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Sufentanil Increases Intracranial Pressure in Patients with Head Trauma.

Albanese, Jacques M.D.; Durbec, Oliver M.D.; Viviand, Xavier M.D.; Potie, Frédéric M.D.; Alliez, Bernard M.D.; Martin, Claude M.D.

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Background: Sufentanil is an intravenous opioid often used as a component of anesthesia during neurosurgical procedures. However, the effects of sufentanil on intracranial pressure in patients with diminished intracranial compliance are not well established, and remain controversial.
Methods: Ten patients with head trauma, in each of whom the trachea was intubated, were studied for the effects of sufentanil on intracranial pressure (ICP) and on cerebral perfusion pressure (CPP). In all patients, ICP monitoring was instituted before the study. Sedation was obtained using a propofol infusion, and paralysis was achieved with vecuronium. After obtaining control of ICP (between 15 and 25 mmHg) hemodynamic values and blood gas tensions (PaCO2 between 30 and 35 mmHg), the level of sedation was deepened with an intravenous injection of sufentanil (1 [micro]g/kg over 6 min), followed by an infusion of 0.005 [micro]g [middle dot] kg-1min-1. Mean arterial pressure (MAP), ICP (fiberoptic intracranial pressure monitor), and end-tidal CO2 were continuously measured and recorded at 1-min intervals throughout the 30-min study period.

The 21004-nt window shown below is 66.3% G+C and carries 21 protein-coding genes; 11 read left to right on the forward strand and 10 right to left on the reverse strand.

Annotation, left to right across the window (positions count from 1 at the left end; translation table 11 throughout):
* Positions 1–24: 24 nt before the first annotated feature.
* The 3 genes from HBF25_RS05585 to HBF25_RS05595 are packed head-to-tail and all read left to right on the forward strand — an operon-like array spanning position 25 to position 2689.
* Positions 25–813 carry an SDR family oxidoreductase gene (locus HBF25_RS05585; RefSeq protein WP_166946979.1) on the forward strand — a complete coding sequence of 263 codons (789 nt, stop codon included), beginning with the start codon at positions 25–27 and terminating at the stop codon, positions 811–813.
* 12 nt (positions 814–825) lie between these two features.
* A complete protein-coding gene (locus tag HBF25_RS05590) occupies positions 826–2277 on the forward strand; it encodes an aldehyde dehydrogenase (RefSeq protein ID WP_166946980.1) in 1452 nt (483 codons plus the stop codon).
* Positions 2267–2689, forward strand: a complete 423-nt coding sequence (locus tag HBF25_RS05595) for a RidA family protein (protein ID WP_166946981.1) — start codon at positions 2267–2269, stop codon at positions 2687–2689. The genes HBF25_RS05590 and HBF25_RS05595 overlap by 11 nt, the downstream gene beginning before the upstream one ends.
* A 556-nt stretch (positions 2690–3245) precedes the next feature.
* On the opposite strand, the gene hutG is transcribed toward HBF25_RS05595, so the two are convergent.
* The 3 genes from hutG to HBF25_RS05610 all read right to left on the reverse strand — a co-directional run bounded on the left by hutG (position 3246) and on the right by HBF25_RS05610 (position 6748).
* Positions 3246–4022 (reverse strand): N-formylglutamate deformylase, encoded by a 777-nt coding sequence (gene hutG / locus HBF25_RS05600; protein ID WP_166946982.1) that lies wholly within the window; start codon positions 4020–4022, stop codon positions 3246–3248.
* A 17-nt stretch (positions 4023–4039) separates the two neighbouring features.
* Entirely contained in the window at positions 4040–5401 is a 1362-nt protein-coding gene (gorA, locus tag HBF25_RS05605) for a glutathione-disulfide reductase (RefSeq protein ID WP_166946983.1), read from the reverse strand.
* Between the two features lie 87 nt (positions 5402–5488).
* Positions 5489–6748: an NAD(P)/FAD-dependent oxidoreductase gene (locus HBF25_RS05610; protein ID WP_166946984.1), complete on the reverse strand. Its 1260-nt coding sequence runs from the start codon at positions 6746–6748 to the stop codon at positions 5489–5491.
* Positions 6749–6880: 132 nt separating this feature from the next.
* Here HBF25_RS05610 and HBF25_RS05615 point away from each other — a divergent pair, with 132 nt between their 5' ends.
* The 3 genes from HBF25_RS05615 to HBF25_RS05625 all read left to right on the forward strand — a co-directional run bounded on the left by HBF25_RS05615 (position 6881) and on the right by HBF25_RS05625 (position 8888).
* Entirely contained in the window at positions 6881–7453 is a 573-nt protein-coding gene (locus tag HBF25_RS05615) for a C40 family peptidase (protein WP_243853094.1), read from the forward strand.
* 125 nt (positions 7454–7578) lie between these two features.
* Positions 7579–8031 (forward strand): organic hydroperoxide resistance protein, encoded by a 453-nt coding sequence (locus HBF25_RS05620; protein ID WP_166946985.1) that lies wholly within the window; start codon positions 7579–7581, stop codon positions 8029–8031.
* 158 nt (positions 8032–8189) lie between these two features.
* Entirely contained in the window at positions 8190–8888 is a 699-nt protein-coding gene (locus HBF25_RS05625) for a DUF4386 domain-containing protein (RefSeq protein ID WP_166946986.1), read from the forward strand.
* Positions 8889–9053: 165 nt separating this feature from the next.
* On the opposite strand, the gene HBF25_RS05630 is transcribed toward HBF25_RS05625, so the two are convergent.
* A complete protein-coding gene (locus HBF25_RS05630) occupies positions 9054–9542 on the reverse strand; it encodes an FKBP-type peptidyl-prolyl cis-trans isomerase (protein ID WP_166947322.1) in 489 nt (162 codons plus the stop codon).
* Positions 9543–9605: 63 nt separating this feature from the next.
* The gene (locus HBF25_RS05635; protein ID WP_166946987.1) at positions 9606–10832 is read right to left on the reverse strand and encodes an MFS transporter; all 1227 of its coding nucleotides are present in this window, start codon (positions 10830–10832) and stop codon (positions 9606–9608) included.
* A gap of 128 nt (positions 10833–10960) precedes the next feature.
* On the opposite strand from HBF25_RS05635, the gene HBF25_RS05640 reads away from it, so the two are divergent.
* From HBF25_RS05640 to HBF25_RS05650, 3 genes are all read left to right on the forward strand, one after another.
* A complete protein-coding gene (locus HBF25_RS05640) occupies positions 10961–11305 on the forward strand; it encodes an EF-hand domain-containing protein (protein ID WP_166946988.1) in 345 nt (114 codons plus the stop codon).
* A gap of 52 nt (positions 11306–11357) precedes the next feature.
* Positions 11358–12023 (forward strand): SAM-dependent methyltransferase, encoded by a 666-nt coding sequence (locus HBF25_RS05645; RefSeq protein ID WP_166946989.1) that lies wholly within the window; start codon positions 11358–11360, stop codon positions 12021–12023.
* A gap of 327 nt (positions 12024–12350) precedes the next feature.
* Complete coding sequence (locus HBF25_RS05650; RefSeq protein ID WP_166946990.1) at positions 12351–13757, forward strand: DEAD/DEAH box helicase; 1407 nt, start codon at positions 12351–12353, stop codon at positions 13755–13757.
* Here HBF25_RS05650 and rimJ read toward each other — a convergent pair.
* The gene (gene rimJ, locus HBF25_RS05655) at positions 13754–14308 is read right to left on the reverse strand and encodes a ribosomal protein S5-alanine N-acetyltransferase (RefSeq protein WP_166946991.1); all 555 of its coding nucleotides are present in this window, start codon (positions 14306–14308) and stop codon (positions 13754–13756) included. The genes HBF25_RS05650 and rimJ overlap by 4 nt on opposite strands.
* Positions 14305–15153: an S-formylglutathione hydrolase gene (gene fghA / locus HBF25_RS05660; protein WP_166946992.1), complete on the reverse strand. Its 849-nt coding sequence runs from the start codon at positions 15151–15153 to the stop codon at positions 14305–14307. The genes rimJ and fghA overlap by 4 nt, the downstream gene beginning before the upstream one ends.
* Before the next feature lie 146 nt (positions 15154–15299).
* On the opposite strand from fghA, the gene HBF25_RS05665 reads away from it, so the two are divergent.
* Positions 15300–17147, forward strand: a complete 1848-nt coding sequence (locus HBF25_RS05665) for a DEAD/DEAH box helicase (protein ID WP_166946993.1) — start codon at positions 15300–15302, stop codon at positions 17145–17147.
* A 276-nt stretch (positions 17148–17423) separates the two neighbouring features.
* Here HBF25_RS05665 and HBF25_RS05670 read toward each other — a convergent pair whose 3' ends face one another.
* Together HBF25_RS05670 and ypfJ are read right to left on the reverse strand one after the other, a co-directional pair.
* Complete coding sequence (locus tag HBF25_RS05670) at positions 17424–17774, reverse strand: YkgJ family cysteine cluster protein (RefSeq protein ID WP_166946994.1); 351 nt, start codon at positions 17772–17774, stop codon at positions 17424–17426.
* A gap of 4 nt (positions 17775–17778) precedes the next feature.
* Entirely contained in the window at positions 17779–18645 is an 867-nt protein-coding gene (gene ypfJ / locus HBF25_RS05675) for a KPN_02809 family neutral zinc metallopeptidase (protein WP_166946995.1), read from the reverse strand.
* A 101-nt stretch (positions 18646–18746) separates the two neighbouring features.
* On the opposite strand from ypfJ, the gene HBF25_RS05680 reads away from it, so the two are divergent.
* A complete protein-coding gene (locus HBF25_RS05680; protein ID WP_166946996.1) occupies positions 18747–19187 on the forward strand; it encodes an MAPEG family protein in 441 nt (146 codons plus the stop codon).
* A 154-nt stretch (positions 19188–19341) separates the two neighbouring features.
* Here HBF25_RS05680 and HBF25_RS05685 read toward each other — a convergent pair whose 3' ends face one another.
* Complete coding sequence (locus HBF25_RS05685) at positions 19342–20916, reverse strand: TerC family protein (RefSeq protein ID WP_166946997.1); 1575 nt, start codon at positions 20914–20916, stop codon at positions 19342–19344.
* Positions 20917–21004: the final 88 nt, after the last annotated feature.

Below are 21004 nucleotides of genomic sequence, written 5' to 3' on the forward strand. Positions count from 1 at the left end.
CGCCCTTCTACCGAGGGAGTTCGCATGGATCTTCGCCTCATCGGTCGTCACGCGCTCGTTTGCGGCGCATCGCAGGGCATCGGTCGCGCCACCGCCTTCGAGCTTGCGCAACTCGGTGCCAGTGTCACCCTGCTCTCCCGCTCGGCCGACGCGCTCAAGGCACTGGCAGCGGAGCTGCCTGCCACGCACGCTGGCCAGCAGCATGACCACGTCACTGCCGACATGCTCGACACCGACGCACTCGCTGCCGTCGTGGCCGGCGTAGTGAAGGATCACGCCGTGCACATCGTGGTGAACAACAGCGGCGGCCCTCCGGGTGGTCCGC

Results: Sufentanil injection was associated with a statistically significant increase in ICP of 9 +/- 7 mmHg (+53%), which peaked at 5 min. Then ICP gradually decreased and returned to baseline after 15 min. This was accompanied by a significant decrease in MAP (24% decrease) and, thus, CPP (38% decrease). After 5 min, MAP and CPP gradually increased, but remained significantly decreased throughout the study.
Conclusions: The results of the current study indicate that caution should be exercised in the administration of sufentanil bolus to patients with abnormal intracranial elastance, particularly if ICP is significantly increased.
(C) 1993 American Society of Anesthesiologists, Inc.
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